(NY Times Travel) 36 Hours in Oxford, England

Oxford is not a college town ”” it is the college town. Its namesake university’s 38 colleges are so steeped in scholarly history they make Harvard and Yale seem like baby-faced freshmen. To wit: Oxford’s New College was last considered “new” in the 14th century. (Even the obsolete term “New World” is newer.) Students here get into the act, many dressing in tweed coats, sometimes even with elbow patches, and ordering pints of cask ale at pubs that have been in business for nearly four-fifths of a millennium. But Oxford has a modern side, too: night spots blare house and electronic music; restaurants serve modern takes on local food and exotic ethnic cuisine; and comfortable boutique hotels and bed-and- breakfasts beat medieval lodging houses for comfort any day. (Just don’t ask for a place to hitch your horse.)

Read it all.


Posted in * Culture-Watch, * International News & Commentary, England / UK, Travel

4 comments on “(NY Times Travel) 36 Hours in Oxford, England

  1. Terry Tee says:

    You realise, dear Blogmeister Kendall (D. Phil, Oxon) that this is going to bring out all your Brit readers with their recommendations. And herewith mine:
    1) Eatery not mentioned: the Nosebag, St Michael’s St just off Cornmarket, delicious chunky foods and cakes, crowded bankette seats. Utterly unchanged except for quality and value for money, ever since the time I first ventured up the steep flight of steps leading there in 1972.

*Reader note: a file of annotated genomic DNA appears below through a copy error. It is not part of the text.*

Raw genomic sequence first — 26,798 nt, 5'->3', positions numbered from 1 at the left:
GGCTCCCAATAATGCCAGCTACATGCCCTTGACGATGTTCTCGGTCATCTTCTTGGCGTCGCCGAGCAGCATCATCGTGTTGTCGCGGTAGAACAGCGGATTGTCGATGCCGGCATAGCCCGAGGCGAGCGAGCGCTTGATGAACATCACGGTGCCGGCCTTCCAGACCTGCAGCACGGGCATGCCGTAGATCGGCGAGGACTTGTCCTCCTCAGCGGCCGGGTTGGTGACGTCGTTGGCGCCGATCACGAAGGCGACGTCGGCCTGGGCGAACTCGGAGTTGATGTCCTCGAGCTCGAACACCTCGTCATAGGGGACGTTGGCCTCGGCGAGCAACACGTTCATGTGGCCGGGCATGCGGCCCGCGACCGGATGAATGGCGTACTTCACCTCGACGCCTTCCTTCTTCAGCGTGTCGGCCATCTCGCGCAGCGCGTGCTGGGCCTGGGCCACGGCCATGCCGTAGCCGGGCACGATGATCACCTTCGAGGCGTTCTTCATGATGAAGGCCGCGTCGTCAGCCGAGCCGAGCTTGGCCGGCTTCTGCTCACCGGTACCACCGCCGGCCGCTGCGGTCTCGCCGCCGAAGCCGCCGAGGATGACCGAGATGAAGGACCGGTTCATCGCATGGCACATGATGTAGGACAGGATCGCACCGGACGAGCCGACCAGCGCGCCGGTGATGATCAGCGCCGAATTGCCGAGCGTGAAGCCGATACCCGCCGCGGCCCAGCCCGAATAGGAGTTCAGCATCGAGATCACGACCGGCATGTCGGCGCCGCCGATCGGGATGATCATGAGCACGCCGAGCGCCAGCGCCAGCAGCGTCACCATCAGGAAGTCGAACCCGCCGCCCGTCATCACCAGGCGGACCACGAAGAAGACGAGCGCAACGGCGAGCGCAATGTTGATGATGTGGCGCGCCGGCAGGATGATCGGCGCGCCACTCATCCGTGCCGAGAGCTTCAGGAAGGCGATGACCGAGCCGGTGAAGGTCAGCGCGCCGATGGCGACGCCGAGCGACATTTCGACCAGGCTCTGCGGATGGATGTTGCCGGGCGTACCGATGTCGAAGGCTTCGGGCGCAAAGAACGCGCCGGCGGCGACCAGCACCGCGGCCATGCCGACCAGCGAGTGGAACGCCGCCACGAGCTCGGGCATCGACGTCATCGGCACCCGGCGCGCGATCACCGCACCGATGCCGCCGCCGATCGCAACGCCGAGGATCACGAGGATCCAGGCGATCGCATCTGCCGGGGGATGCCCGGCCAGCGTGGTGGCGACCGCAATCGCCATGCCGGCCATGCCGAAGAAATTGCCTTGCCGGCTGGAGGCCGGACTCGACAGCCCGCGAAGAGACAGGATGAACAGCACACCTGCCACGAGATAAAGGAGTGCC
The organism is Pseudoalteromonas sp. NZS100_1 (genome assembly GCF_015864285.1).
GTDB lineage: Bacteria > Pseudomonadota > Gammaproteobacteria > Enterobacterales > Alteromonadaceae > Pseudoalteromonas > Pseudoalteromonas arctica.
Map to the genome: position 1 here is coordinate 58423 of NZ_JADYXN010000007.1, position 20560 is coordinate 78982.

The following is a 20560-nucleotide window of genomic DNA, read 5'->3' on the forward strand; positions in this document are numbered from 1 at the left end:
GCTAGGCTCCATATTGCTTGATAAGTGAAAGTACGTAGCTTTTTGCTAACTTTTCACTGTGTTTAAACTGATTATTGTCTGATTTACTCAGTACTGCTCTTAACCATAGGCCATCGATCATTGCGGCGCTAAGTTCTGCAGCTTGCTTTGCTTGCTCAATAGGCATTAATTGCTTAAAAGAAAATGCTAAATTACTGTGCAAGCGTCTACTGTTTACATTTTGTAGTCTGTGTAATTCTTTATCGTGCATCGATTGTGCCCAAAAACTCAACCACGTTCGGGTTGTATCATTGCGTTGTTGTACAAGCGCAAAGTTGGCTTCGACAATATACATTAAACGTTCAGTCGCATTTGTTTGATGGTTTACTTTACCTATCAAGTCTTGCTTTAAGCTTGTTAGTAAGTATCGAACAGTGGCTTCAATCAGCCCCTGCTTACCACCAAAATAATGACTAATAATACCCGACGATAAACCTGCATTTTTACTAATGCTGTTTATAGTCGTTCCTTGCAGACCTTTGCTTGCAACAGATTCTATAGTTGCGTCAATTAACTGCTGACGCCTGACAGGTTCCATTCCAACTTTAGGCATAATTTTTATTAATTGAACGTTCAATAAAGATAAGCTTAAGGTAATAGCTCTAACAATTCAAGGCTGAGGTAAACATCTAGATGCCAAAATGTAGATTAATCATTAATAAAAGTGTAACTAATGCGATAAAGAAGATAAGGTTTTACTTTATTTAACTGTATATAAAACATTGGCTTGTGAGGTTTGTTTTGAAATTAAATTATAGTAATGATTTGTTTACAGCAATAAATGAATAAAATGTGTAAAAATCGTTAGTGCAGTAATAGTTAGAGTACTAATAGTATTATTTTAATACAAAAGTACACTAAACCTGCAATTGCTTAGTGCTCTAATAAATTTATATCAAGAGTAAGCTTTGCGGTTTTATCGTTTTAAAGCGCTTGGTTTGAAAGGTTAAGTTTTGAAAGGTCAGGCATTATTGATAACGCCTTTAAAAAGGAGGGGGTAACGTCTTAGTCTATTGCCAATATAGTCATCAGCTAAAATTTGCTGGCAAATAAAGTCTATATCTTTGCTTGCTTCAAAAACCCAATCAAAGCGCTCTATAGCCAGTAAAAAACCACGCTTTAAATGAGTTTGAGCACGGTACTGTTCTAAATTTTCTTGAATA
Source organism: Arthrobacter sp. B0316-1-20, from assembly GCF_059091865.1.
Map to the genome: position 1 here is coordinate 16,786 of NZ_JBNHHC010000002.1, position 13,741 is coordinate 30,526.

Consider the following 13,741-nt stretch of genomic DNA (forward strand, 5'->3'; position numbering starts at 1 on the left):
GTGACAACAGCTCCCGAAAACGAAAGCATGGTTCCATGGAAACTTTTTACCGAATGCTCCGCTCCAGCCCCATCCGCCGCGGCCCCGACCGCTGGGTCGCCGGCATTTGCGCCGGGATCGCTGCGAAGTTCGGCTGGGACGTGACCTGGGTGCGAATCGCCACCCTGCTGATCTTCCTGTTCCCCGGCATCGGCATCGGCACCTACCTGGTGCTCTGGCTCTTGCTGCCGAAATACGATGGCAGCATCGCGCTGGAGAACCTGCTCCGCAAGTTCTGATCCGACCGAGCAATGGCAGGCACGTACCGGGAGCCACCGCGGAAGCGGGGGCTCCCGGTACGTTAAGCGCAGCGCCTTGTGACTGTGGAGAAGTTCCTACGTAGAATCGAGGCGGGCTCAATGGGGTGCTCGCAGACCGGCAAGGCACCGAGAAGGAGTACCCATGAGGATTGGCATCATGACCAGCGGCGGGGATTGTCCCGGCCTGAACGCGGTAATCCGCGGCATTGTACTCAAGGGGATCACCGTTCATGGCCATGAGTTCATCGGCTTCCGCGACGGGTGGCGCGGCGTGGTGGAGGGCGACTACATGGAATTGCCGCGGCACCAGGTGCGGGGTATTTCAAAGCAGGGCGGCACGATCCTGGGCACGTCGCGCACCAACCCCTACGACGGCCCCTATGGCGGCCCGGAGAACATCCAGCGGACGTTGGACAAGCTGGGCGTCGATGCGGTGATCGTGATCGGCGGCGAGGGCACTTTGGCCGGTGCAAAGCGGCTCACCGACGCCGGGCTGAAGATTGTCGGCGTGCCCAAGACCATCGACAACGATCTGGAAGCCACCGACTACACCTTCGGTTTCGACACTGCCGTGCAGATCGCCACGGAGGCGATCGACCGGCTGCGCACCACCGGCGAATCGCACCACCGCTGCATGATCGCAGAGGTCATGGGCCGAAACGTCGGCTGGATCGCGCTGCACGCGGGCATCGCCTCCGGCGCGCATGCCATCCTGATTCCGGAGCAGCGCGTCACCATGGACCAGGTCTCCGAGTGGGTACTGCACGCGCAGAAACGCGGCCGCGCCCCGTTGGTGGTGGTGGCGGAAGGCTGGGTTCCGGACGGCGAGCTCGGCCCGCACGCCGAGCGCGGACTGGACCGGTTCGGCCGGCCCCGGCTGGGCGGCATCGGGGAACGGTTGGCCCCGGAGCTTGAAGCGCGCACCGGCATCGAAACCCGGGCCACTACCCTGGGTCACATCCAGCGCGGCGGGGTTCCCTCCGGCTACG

2) OK this is a Christian site. Some churches: you Anglo-Catholics of nostalgic ilk will love St Mary Magdalene on in island in the middle of St Giles, opposite Debenhams. Even on a ferial weekday you will find the smell of sweet incense haunting the air. Unusual statue in wood of infant Jesus laughing with joy, in the arms of Mary, carved by Anglican nun (Community of St Clare, Freeland, just outside Oxford). Evangelicals seeking lively worship and sermons that inform keen minds will repair to St Aldates. Roman Catholics who want to combine tradition with modernity, faithfulness to magisterium with the ability to answer today’s questions will go to the Dominican chapel at Blackfriars. Sternly conservative RCs will go to the Oratory. (I apologise for not knowing the Protestant churches. Perhaps other readers will chime in.)
    3) Unless I missed something, the article omits the Covered Market. How can they! Great fun. Atmospheric. Everything for sale. And students know that the cafe in the market gives huge mugs of tea and sustaining slabs of cake for very reasonable prices. You will find the main entrance to the Covered Market on the High St near the Turl.
    4) Forget Christ Church. It irritates me beyond measure that – something not noted in the article – its chapel is also the Oxford diocesan cathedral and you have to pay to see it. It is amazing that the main entrance to college and chapel and thus to cathedral is open only to university members. Others have to pay. So: go instead to Magdalen. Brooding cloisters. Chapel with memorial to among many others German members of the college who fell in the war. And then walk in its parkland and admire the deer. You pay for this college too but the charming porters if you don’t look decrepit will charge you the student fee. They did for me!

  2. Archer_of_the_Forest says:

    Eh…I’m a Cambridge man myself.

  3. Terry Tee says:

    Now, if you were a Manchester United supporter, that would be really sad.

  4. Archer_of_the_Forest says:

    I never got into European style football. Rugby was tolerable. Cricket I liked.